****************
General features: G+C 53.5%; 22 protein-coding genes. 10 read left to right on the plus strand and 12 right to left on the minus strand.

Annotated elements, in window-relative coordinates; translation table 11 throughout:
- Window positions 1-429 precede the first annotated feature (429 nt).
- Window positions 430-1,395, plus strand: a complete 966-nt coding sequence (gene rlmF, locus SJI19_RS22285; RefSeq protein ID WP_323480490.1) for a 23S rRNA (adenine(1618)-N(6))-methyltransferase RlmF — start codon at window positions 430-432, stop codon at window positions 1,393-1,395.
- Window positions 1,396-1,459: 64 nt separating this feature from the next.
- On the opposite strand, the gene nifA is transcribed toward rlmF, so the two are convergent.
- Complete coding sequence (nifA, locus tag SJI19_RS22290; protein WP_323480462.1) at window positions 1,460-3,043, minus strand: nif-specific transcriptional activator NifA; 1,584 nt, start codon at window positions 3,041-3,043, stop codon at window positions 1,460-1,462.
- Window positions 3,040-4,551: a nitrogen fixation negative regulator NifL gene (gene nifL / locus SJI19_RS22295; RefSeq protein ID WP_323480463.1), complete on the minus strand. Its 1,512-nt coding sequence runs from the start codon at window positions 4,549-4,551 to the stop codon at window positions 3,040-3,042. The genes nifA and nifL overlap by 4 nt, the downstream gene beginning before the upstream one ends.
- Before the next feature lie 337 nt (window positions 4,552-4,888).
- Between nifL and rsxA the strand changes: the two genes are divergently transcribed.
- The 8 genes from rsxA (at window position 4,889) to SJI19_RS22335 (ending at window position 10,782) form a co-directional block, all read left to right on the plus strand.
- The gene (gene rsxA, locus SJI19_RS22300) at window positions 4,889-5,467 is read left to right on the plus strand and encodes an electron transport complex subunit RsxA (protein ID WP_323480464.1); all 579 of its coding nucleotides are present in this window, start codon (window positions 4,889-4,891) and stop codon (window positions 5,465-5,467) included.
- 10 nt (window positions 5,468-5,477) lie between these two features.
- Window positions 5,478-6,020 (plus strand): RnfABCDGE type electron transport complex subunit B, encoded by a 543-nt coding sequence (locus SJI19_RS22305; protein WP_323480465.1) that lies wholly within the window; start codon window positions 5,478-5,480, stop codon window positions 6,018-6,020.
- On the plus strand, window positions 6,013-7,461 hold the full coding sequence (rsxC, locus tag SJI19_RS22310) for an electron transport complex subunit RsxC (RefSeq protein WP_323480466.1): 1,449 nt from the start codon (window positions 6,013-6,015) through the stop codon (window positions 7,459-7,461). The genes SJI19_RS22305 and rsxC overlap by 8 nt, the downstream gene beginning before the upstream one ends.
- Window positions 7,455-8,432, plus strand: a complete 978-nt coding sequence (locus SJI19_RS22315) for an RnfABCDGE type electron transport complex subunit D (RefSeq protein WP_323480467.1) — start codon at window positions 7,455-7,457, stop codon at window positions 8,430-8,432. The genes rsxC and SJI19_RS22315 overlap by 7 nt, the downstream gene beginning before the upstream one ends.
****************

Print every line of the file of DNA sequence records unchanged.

General features: G+C 53.5%; 22 protein-coding genes. 10 read left to right on the plus strand and 12 right to left on the minus strand.

Annotated elements, in window-relative coordinates; translation table 11 throughout:
- Window positions 1-429 precede the first annotated feature (429 nt).
- Window positions 430-1,395, plus strand: a complete 966-nt coding sequence (gene rlmF, locus SJI19_RS22285; RefSeq protein ID WP_323480490.1) for a 23S rRNA (adenine(1618)-N(6))-methyltransferase RlmF — start codon at window positions 430-432, stop codon at window positions 1,393-1,395.
- Window positions 1,396-1,459: 64 nt separating this feature from the next.
- On the opposite strand, the gene nifA is transcribed toward rlmF, so the two are convergent.
- Complete coding sequence (nifA, locus tag SJI19_RS22290; protein WP_323480462.1) at window positions 1,460-3,043, minus strand: nif-specific transcriptional activator NifA; 1,584 nt, start codon at window positions 3,041-3,043, stop codon at window positions 1,460-1,462.
- Window positions 3,040-4,551: a nitrogen fixation negative regulator NifL gene (gene nifL / locus SJI19_RS22295; RefSeq protein ID WP_323480463.1), complete on the minus strand. Its 1,512-nt coding sequence runs from the start codon at window positions 4,549-4,551 to the stop codon at window positions 3,040-3,042. The genes nifA and nifL overlap by 4 nt, the downstream gene beginning before the upstream one ends.
- Before the next feature lie 337 nt (window positions 4,552-4,888).
- Between nifL and rsxA the strand changes: the two genes are divergently transcribed.
- The 8 genes from rsxA (at window position 4,889) to SJI19_RS22335 (ending at window position 10,782) form a co-directional block, all read left to right on the plus strand.
- The gene (gene rsxA, locus SJI19_RS22300) at window positions 4,889-5,467 is read left to right on the plus strand and encodes an electron transport complex subunit RsxA (protein ID WP_323480464.1); all 579 of its coding nucleotides are present in this window, start codon (window positions 4,889-4,891) and stop codon (window positions 5,465-5,467) included.
- 10 nt (window positions 5,468-5,477) lie between these two features.
- Window positions 5,478-6,020 (plus strand): RnfABCDGE type electron transport complex subunit B, encoded by a 543-nt coding sequence (locus SJI19_RS22305; protein WP_323480465.1) that lies wholly within the window; start codon window positions 5,478-5,480, stop codon window positions 6,018-6,020.
- On the plus strand, window positions 6,013-7,461 hold the full coding sequence (rsxC, locus tag SJI19_RS22310) for an electron transport complex subunit RsxC (RefSeq protein WP_323480466.1): 1,449 nt from the start codon (window positions 6,013-6,015) through the stop codon (window positions 7,459-7,461). The genes SJI19_RS22305 and rsxC overlap by 8 nt, the downstream gene beginning before the upstream one ends.
- Window positions 7,455-8,432, plus strand: a complete 978-nt coding sequence (locus SJI19_RS22315) for an RnfABCDGE type electron transport complex subunit D (RefSeq protein WP_323480467.1) — start codon at window positions 7,455-7,457, stop codon at window positions 8,430-8,432. The genes rsxC and SJI19_RS22315 overlap by 7 nt, the downstream gene beginning before the upstream one ends.